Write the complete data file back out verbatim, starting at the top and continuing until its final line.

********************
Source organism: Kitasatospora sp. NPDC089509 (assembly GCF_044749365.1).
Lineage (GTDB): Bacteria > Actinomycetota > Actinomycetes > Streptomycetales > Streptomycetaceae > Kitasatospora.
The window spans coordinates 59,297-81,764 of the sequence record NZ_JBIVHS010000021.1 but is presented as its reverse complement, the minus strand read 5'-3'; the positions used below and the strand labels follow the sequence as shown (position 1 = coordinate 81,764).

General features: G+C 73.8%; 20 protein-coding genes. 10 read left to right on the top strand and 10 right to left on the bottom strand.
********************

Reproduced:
Source organism: Kitasatospora sp. NPDC089509 (assembly GCF_044749365.1).
Lineage (GTDB): Bacteria > Actinomycetota > Actinomycetes > Streptomycetales > Streptomycetaceae > Kitasatospora.
The window spans coordinates 59,297-81,764 of the sequence record NZ_JBIVHS010000021.1 but is presented as its reverse complement, the minus strand read 5'-3'; the positions used below and the strand labels follow the sequence as shown (position 1 = coordinate 81,764).

General features: G+C 73.8%; 20 protein-coding genes. 10 read left to right on the top strand and 10 right to left on the bottom strand.